Making The Switch From Employee to Solopreneur, Part 3

I don’t consider myself a particularly rebellious person. I cross the street when the light says “walk”. I stop at red lights even though it’s the middle of the night and the streets are empty. I don’t park in ’no parking’ areas (unless it’s cheaper to pay the parking ticket than it is to pay for suitable parking). I don’t spend all of my energy raging against ‘the system’.

But I am infinitely curious. And I as much as I’ve tried, I can’t stop myself from continually asking the question “why”. I realized very early on in my career that this is not a character trait that bosses or corporate executives welcome.

“All employess shall follow the dress code”. Why? Can’t they be trusted to dress appropriately for their circumstances without needing to follow a ‘code’? Do employees need to be indistnguishable in order to be effective?

“Employees are not permitted to work from home”. Why? Because if they’re working from home, how do you know they’re working? How do you know they’re not? How do you know if they’re working while they’re at the office? Are they monitored every minute of every day? Presumably they need to produce results. If those results are produced, does it matter from where?

Why do organizations create so many rules geared towards dictating the behaviour of employees? Is it because there are always a few people who make poor decisions, and organizations don’t have the courage to deal with those people directly so they make blanket rules to save themselves from having awkward conversations? Could it really be sometime as simple as cowardice?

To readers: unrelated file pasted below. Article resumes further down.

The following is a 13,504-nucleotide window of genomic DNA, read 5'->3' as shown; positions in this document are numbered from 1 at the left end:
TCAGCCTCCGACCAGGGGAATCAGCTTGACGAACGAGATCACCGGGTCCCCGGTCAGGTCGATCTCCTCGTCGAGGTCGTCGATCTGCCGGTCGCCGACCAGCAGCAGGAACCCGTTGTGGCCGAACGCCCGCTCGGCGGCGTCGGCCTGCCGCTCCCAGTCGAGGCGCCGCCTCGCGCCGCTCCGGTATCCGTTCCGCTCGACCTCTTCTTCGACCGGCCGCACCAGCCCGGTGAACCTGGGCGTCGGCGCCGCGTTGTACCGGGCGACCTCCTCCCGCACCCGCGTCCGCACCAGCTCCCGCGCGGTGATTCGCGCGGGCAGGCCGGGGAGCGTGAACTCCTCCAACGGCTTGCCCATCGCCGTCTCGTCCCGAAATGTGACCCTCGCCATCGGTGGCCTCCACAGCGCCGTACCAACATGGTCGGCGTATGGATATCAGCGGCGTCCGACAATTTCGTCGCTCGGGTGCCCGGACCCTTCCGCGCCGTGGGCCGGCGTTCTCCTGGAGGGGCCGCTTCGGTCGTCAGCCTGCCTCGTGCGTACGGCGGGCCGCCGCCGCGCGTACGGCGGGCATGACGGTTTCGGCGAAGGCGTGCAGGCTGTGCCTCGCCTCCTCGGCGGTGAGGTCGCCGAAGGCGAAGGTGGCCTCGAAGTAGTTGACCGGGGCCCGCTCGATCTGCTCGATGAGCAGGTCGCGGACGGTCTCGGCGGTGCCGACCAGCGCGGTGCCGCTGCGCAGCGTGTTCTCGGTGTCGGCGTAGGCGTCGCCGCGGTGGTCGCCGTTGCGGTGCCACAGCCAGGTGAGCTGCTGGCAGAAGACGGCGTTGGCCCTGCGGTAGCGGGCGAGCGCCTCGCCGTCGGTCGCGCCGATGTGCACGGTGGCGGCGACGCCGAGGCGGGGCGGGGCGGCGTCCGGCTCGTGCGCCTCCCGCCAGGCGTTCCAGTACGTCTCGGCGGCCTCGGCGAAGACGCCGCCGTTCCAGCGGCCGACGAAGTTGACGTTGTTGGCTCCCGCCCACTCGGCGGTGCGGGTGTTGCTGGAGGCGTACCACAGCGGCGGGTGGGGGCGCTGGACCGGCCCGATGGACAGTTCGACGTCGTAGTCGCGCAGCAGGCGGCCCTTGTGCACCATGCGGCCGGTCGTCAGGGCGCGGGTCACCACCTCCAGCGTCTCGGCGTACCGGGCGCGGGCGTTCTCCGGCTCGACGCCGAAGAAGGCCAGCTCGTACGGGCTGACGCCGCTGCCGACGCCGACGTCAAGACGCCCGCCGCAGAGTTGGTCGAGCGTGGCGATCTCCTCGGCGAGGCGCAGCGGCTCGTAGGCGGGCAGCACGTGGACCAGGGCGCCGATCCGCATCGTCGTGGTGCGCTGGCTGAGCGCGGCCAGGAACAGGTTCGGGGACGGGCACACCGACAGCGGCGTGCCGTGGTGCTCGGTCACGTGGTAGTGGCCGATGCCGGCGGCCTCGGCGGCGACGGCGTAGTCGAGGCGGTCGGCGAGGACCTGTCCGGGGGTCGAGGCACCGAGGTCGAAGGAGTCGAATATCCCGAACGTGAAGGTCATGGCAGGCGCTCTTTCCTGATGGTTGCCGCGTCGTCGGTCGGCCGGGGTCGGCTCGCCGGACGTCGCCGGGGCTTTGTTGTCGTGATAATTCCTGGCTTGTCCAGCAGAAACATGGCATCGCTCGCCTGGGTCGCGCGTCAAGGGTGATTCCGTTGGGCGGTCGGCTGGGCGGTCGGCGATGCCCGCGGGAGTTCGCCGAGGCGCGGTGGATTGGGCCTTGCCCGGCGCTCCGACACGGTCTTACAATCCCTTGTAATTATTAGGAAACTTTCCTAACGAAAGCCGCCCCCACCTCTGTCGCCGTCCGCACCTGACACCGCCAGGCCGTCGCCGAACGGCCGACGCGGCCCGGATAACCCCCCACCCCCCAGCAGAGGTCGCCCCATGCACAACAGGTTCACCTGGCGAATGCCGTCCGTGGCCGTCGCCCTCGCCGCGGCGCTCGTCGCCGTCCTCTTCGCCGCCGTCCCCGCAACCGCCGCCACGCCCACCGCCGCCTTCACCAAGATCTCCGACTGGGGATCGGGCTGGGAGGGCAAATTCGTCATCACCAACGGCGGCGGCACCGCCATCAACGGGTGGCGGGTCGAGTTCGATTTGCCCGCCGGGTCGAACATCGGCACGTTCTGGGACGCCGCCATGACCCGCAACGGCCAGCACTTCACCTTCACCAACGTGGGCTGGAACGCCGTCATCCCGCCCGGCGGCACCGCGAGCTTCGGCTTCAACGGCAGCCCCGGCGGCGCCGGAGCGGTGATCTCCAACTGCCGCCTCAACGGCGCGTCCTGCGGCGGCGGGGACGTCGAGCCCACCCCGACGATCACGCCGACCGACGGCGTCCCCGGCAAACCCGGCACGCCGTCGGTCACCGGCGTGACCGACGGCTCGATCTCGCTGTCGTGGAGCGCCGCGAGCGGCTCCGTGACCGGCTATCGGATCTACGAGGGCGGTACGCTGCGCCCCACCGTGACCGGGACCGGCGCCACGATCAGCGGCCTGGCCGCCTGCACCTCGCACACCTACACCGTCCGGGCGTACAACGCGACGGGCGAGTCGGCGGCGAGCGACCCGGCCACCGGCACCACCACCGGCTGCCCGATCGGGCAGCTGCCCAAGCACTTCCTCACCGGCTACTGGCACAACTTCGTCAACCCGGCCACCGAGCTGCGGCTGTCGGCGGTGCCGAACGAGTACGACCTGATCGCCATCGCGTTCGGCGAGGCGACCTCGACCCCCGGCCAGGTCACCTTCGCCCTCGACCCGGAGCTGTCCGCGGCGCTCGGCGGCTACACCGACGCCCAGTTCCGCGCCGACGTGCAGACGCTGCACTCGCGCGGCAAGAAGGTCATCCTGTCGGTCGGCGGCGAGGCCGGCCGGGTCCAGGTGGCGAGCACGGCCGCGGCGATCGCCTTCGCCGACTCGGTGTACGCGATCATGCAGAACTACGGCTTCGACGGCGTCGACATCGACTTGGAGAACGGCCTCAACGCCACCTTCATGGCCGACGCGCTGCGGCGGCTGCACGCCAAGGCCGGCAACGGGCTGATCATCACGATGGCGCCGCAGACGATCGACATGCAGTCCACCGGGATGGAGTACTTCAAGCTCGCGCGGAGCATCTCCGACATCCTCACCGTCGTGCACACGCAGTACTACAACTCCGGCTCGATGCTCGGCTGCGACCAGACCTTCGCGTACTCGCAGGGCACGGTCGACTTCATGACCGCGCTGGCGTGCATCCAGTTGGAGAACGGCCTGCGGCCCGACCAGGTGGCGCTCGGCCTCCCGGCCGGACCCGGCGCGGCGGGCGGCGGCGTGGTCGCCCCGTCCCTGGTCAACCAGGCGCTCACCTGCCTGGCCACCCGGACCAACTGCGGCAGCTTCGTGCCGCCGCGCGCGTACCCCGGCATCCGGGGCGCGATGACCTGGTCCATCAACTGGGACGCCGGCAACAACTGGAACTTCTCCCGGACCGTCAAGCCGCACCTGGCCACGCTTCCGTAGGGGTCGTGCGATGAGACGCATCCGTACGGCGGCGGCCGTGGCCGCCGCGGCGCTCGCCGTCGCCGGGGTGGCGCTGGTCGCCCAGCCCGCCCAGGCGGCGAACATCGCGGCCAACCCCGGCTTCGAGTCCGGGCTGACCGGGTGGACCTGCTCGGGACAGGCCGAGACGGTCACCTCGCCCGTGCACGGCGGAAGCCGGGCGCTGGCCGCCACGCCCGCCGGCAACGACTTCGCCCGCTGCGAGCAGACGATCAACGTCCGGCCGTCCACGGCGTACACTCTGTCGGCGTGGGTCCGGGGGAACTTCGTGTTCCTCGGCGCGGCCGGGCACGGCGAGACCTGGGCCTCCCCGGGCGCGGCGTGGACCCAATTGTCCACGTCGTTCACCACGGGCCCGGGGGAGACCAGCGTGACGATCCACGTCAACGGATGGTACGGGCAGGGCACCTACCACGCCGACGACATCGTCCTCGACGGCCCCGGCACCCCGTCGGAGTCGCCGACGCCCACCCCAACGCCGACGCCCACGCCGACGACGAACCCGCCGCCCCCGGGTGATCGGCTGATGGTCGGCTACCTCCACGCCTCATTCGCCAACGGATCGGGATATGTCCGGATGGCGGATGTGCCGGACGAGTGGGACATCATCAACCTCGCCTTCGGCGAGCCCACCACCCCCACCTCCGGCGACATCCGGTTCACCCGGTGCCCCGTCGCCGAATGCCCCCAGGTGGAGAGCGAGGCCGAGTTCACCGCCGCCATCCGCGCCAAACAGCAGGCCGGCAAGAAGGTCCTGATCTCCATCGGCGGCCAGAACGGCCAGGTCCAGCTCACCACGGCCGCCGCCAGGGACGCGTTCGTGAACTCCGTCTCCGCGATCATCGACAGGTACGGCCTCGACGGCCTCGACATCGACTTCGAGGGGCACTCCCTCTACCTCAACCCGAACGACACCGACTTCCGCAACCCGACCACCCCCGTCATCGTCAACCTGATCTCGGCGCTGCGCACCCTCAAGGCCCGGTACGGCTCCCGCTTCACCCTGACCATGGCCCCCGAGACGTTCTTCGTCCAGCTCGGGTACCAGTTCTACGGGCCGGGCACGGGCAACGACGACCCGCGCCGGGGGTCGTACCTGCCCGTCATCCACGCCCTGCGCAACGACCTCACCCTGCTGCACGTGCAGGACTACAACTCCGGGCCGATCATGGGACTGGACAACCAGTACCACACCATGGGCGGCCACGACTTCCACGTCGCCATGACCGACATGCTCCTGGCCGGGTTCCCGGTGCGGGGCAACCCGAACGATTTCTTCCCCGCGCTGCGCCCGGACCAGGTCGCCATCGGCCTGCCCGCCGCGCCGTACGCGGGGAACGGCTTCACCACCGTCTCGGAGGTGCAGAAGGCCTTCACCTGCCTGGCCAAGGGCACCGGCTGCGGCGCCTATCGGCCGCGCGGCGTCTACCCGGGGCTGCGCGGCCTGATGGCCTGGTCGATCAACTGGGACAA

For some of us, myself included, transitioning to self-employment is like finally finding your way home. It just “fits” better than the master-servant world, with it’s rigidity, rules and expectations. Where trust is an anthem that never manifests.

Nevertheless, freeing yourself from that world isn’t as simple as flipping a switch. Through your employment years, you’ve become indoctrinated with the rules and regulations of the corporate world. One of your first goals as a solopreneur is to shed those chains, and break free. The longer you’ve been an employee, the more you’ll need to unlearn.

Unlearn: 8 Hour Days

When you work for yourself, you don’t have an eight hour work day. Some days will be 12 hours. Some days will be 3 hours. Trying to sculpt this into a more predictable pattern is a losing battle. You’ll need to be flexible. For some, this flexibility will be jarring. But there are two sides to every coin. You need to be flexible, in order to meet the demands of your clients and customers. But you also get to be flexible, and enjoy the benefits of a more integrated work-life schedule. You’re no longer obligated to work from 9am to 5pm. You may find yourself working from 8am until 1pm, then spending your afternoon at the beach or the golf course or gardening or working on the next best seller, and then working again from 6pm to 10pm.  And the next day, your schedule may be completely different. Be disciplined, but enjoy the flexibility.

You are not an employee.

Unlearn: Waiting for Direction